Steroids are often prescribed to treat uveitis.

Treatment of Uveitis

How will my retina specialist treat my Uveitis?

How your doctor decides to treat your uveitis will depend on the kind of uveitis you have.

If you have iritis, or anterior uveitis, your retinal ophthalmologist may give you eye drops that dilate the pupil to prevent muscle spasms in the eye, and/or you may be prescribed eye drops that contain a steroid such as prednisone to reduce inflammation.

If you have pars planitis, posterior uveitis, or panuveitis, the doctor may treat it with steroidal anti-inflammatory medication that is injected around the eye, given by mouth, or possibly through time-release capsules surgically implanted in the eye. Before proceeding with these treatments, your retina specialist will ensure that you are not fighting an infection, as the medicine will slightly suppress your immune system.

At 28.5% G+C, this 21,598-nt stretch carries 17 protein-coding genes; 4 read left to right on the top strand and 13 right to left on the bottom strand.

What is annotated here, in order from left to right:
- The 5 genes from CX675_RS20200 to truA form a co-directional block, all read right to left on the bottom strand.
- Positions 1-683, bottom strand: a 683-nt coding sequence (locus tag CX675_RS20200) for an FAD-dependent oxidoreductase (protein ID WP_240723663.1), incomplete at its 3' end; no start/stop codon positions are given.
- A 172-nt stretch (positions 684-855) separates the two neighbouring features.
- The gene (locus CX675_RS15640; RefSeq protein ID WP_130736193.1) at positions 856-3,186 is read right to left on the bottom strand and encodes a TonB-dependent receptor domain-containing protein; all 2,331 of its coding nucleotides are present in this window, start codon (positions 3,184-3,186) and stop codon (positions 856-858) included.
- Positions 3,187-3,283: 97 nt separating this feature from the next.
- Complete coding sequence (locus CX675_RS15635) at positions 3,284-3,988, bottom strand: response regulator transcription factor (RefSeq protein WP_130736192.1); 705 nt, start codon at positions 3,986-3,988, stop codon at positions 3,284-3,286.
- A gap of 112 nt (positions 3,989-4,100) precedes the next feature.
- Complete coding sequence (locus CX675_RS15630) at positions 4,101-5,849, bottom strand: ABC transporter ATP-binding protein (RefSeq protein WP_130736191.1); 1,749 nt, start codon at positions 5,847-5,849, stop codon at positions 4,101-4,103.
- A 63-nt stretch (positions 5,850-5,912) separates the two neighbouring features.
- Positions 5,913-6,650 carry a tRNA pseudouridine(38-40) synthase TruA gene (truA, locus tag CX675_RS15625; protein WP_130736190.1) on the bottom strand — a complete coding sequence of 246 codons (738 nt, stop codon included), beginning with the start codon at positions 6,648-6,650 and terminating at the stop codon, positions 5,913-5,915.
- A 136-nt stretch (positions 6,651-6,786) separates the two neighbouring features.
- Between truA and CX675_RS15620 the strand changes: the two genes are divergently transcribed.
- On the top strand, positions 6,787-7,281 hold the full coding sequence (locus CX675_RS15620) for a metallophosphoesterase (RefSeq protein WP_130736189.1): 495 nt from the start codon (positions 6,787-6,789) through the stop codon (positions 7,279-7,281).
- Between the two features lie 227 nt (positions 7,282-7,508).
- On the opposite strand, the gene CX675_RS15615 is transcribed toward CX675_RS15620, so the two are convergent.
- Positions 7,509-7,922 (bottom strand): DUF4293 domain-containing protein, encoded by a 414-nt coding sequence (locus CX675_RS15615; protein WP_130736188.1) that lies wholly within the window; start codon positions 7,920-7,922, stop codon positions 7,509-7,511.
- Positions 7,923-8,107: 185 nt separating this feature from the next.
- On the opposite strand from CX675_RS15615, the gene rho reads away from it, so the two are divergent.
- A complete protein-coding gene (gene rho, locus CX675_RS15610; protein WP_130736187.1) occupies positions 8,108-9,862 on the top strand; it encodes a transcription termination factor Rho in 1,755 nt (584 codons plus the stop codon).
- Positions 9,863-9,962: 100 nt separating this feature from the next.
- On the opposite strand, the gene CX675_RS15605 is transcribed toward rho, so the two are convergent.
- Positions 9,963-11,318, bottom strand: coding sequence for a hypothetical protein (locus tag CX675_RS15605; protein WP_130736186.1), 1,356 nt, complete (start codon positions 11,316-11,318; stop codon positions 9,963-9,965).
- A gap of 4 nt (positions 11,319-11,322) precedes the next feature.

What are the side effects of Uveitis treatment?

Long-term steroid use may produce side effects such as stomach ulcers, osteoporosis (bone thinning), diabetes, cataracts, glaucoma, cardiovascular disease, weight gain, fluid retention, and Cushing's syndrome. If you have needed moderate or high doses of steroids for more than three months, your retina-vitreous specialist will usually start you on another kind of medication.